To understand the users of the digital systems we create, we must understand the cultural context within which that user – that person – exists. Our values, perceptions, judgements, likes, dislikes, taboos, and desires find their origin in the cultural milieu in which we were raised. Our users will react to our designs through cognitive processing, but it is their culture that will shape the results and drive their behavior. The success of our work depends on designing systems that fit naturally within their cultural context.

by David
Comments Off on Forget Features … Start With People

Forget Features … Start With People

Have you been is this meeting? You know – the one that launches a new project? Invariably the folks in the room end up talking about platforms, launch dates, screens, flows, widgets, content, features, project plans, mobile, responsive web design, and everything else they should NOT be talking about.

Start with people.

Wait, did someone just say “NO! Start with the business!”?

Well, businesses are made of people too.

Here’s my thing … until you understand the people in the project’s ecosystem, you will not be able to act in a way that meets their needs or solves their problems. Yes, we information architects must be the voice of the end user because they are not present, and much of our efforts will focus on their needs. However, the business (our client) is also a “user”. Their experience is participation in the project.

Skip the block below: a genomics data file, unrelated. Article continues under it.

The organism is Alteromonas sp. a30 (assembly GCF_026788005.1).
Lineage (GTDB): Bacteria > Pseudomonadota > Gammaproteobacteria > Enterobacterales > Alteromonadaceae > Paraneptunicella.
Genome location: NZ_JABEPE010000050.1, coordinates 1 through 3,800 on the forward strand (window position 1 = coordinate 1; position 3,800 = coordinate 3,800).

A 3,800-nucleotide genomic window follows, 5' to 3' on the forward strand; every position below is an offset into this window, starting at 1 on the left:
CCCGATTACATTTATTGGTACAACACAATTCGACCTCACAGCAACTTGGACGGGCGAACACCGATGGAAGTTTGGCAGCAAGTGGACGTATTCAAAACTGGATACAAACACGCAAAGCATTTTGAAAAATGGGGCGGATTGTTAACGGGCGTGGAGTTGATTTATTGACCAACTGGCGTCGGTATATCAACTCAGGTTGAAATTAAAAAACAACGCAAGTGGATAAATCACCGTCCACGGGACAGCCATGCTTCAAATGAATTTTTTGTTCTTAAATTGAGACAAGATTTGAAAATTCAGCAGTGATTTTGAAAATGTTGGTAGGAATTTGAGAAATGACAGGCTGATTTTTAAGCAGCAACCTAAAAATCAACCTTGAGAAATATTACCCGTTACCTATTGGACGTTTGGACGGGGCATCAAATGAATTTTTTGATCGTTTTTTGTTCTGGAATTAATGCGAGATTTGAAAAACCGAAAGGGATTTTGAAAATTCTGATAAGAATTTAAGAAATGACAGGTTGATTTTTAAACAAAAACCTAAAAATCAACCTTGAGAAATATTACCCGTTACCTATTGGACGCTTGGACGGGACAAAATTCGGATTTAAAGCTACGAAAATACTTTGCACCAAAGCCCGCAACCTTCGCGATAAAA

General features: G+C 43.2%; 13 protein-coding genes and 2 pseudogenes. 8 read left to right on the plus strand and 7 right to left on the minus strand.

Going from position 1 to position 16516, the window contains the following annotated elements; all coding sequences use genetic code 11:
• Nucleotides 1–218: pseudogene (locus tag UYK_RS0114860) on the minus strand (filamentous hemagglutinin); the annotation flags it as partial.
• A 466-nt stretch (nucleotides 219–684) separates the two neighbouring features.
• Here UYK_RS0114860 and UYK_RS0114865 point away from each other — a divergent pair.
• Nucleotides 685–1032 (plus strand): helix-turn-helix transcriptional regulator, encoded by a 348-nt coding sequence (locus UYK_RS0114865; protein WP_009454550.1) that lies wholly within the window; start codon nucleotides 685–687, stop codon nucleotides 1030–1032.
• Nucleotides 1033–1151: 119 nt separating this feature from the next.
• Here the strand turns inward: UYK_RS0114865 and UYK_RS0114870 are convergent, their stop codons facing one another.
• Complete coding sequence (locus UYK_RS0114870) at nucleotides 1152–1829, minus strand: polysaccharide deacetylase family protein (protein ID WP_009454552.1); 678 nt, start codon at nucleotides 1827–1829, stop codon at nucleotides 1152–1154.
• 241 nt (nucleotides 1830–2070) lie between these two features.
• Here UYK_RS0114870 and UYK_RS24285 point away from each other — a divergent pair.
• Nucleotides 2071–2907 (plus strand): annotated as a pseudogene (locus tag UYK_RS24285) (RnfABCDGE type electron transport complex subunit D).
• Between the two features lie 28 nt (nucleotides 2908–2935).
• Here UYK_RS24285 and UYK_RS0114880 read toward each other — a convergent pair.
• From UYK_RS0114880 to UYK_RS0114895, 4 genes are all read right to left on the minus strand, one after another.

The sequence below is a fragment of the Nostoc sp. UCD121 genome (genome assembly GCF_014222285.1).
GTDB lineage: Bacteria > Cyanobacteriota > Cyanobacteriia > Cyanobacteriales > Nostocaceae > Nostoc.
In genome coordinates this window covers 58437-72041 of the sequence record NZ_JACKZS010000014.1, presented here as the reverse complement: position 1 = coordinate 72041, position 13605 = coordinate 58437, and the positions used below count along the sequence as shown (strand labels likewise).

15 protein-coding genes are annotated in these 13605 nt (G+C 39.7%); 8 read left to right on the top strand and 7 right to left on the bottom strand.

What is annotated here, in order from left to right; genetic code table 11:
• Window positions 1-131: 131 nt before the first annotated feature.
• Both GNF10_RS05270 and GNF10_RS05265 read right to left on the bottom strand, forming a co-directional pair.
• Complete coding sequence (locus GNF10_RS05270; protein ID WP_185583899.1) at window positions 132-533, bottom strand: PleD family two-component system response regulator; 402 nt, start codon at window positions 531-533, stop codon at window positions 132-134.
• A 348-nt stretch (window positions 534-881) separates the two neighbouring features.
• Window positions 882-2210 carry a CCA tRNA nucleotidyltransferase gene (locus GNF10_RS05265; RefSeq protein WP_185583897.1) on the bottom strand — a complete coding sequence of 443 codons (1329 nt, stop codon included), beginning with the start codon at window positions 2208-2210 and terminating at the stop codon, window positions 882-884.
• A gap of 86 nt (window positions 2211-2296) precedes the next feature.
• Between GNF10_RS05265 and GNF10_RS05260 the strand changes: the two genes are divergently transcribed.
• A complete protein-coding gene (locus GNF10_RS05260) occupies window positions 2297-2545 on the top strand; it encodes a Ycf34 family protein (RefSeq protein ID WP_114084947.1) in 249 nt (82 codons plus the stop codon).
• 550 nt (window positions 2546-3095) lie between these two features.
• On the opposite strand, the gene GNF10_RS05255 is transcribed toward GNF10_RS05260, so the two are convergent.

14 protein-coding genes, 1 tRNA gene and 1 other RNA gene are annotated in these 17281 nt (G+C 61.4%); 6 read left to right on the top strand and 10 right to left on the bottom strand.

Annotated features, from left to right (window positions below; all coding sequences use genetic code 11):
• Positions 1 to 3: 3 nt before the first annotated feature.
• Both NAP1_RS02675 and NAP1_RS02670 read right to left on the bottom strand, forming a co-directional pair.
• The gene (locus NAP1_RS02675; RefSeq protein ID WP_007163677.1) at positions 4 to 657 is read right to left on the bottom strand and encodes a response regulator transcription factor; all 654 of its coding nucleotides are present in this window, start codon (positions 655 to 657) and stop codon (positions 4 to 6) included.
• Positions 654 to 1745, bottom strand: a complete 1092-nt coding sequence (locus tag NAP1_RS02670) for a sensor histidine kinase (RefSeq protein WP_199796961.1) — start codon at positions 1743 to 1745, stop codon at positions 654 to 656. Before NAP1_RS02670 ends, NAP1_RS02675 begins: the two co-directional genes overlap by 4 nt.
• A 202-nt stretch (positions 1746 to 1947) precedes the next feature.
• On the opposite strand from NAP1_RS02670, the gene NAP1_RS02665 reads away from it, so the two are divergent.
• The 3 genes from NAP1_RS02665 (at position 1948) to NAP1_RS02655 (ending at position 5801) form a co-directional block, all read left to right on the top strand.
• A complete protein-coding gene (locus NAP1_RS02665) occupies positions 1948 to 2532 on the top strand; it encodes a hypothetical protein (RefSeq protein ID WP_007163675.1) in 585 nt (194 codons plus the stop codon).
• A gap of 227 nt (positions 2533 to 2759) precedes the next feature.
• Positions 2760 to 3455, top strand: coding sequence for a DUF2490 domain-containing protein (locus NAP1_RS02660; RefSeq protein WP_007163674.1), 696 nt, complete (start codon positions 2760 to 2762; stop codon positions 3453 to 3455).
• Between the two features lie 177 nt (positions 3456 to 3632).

This approach has practical implications. We need to be sure to conduct each encounter with the client (in person, on the phone, over email, etc.) as a part of an exercise in participant observation. Build a file of notes from observations, then identify cultural behaviors, norms, and expectations. And when there is verbal communication, work in some ethnographic interview questions to help understand their native client language. Heck, you can even conduct a mini-grounded theory exercise to pull it all together.

When you have done the research, write up a two or three paragraph ethnography of that client – an organizational persona of sorts. I would bet the biz dev folks in your organization would love to hear your insights. But the real value will be for the project team. If you gain insights that help you to understand the cultural context of the business, then you can craft an approach to serve their particular needs.